I was just 11 when we left the last place where Dharmam and my dad worked together (as they had done for several years), and we never met again. And, even though I had never had much contact with Dharmam myself, the memory of who he was appears to have remained quite vividly. I suppose that’s because my father always held him with such a great degree of respect
I began working on a book based on plantation life in April 2013, first interviewing Uncle Sin (NSV Sinniah), who had started his career as a tea planter in Ceylon before moving to E&A, followed by a few more with other Ooty locals that year. In March 2015, I interviewed Ravindran and Ram Adige in Bangalore, both former E&A employees and colleagues of my father. It was a wonderful session, but the book took a back seat to other projects. So, when Ravindran told me in June 2019 that he had a collection of stories he wanted my help in publishing, I agreed at once and have enjoyed the process of weaving in context and fleshing them out with memories from him and others, including my own.
|Seated: Dharmam (his son Bimal Rajasekhar is standing next to him), Saaz, Situ, Bob and Ravi Savur. from Saaz’s album. High Forest, 1967|
|From Planting Directory of Southern inDia, UPASI, Coonoor (1956)|
As I wrote this down, an image emerged from the deep recesses of my memory: the door to ‘Aladdin’s Cave’, a dark and perhaps windowless restricted-entry room in the Prospect factory, Dharmam’s secret stockroom. When anything needed fixing, Dharmam would retreat into the cave and emerge carrying a piece of scrap or spare or strange-looking tool, and get it working in a jiffy. Victor remembered that he never threw anything away; that he used discarded lorry shock absorbers to make stools to sit on.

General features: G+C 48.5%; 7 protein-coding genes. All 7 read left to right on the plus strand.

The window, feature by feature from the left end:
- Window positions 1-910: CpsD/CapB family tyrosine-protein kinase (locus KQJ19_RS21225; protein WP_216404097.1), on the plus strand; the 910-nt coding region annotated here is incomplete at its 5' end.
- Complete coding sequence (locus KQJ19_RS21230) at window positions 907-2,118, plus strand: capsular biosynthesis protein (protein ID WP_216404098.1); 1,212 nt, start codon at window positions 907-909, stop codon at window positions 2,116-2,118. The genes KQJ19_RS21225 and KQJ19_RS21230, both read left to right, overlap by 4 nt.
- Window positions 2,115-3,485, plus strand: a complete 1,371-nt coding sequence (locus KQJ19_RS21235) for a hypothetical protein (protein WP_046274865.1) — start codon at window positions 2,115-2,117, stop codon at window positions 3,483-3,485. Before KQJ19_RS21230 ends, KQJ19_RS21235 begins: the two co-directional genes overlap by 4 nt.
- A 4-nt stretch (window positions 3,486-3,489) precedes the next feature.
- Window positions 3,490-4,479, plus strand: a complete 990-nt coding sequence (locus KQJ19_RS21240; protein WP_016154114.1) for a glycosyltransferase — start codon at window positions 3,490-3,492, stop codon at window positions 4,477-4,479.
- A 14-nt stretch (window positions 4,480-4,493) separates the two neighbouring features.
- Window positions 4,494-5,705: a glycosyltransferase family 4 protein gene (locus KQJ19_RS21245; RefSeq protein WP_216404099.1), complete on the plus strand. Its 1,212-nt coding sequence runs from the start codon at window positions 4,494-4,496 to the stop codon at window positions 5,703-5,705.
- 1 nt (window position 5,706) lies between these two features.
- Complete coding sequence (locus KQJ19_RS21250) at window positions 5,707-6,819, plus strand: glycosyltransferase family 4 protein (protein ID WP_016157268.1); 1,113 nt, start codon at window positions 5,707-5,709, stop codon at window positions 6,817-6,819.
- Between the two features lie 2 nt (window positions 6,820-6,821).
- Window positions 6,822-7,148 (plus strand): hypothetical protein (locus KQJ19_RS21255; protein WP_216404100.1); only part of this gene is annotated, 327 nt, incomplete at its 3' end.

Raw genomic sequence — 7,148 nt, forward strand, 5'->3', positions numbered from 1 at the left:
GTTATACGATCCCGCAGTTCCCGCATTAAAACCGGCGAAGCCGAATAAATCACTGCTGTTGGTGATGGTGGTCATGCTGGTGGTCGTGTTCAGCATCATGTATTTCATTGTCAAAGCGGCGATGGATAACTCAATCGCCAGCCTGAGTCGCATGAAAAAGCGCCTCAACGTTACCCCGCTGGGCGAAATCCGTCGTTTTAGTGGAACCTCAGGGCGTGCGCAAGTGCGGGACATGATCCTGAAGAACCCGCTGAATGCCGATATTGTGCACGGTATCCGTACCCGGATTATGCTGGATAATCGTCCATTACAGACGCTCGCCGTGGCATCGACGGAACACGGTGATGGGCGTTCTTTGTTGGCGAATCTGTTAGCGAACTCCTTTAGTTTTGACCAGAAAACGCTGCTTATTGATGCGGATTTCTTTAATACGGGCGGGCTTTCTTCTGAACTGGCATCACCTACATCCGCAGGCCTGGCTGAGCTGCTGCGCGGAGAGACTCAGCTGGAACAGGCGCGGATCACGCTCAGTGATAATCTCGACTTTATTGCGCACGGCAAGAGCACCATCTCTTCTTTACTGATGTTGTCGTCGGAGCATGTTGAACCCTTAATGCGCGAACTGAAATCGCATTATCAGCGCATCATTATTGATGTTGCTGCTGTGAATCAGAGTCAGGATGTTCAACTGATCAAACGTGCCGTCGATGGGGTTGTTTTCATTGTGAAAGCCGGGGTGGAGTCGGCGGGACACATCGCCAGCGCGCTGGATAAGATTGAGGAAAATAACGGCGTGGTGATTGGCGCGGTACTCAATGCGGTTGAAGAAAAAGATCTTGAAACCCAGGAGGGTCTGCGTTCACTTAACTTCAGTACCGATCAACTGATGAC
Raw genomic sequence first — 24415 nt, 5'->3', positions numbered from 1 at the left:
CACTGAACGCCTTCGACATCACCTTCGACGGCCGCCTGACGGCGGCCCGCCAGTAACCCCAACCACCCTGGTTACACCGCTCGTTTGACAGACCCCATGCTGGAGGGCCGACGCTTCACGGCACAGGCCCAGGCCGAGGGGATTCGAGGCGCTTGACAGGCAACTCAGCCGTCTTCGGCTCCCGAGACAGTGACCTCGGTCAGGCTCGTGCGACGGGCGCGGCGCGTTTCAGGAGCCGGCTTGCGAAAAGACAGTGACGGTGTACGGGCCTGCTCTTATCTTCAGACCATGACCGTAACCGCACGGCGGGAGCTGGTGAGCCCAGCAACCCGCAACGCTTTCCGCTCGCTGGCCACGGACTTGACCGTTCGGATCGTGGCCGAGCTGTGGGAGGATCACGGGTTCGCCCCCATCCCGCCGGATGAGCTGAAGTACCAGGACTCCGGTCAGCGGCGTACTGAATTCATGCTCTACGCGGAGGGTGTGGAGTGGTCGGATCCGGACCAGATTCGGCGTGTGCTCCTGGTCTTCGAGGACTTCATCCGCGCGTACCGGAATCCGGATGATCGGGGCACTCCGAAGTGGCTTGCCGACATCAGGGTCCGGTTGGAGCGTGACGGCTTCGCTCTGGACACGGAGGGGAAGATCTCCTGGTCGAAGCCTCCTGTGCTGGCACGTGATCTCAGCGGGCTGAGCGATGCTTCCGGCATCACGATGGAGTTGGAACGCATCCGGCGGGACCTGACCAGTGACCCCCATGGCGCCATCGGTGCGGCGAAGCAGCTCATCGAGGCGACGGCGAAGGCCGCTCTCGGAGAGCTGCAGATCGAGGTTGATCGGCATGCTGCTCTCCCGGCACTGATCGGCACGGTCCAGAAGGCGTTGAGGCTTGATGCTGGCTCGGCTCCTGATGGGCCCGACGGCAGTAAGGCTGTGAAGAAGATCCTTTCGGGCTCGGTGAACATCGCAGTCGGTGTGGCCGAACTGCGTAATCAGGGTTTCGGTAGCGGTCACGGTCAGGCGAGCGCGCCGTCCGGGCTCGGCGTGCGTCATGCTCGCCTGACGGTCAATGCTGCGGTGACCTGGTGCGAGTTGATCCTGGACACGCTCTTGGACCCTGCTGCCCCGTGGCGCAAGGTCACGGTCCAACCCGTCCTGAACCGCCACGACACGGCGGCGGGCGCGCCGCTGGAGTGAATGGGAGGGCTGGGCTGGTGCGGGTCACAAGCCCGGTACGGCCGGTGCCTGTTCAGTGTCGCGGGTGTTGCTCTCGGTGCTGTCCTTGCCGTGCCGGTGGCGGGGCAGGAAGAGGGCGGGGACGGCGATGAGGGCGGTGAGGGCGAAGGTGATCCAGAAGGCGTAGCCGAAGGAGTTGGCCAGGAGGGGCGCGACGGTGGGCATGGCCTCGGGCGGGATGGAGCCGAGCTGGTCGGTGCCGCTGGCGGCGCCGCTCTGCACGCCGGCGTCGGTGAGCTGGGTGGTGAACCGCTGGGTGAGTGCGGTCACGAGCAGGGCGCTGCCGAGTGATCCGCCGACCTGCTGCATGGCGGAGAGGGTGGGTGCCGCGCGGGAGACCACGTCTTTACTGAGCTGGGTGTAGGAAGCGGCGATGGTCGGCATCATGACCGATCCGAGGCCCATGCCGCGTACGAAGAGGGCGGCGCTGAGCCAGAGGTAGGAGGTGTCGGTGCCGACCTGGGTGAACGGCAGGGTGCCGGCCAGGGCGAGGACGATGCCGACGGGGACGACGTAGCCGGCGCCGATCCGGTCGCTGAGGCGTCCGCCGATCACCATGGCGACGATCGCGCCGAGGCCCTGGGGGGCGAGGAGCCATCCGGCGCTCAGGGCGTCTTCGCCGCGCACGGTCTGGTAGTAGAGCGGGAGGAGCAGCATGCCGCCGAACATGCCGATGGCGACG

My brother and I even had a car, which Dharmam had made using discarded metal sheets, a marvel of technology with a working steering wheel, a discarded lorry horn and discarded bicycle pedals.
Chittu is long gone too. One evening at Kodanad in the 1980s, he went off as usual to run around and do dog things, and never came back. “Dog eating panther,” as the butler English of our days described it, not an unusual end for an estate dog, much mourned by all of us, especially my dad, who would now have to ride out to the fields on his own.
Meet the writer:
Do you have a chai story of your own to share?
Send it to me here, please : firstname.lastname@example.org.
My name is Gowri Mohanakrishnan and I'm a tea planter's wife. I started this blog because one of the things that I wouldn't want us to lose in a fast changing world is the tea story - a story always told with great seriousness, no matter how funny - always true (always), maybe a tall tale, long, or short, impossible, scary, funny or exciting but never dull.
Happy reading! Cheers to the spirit of Indian Tea!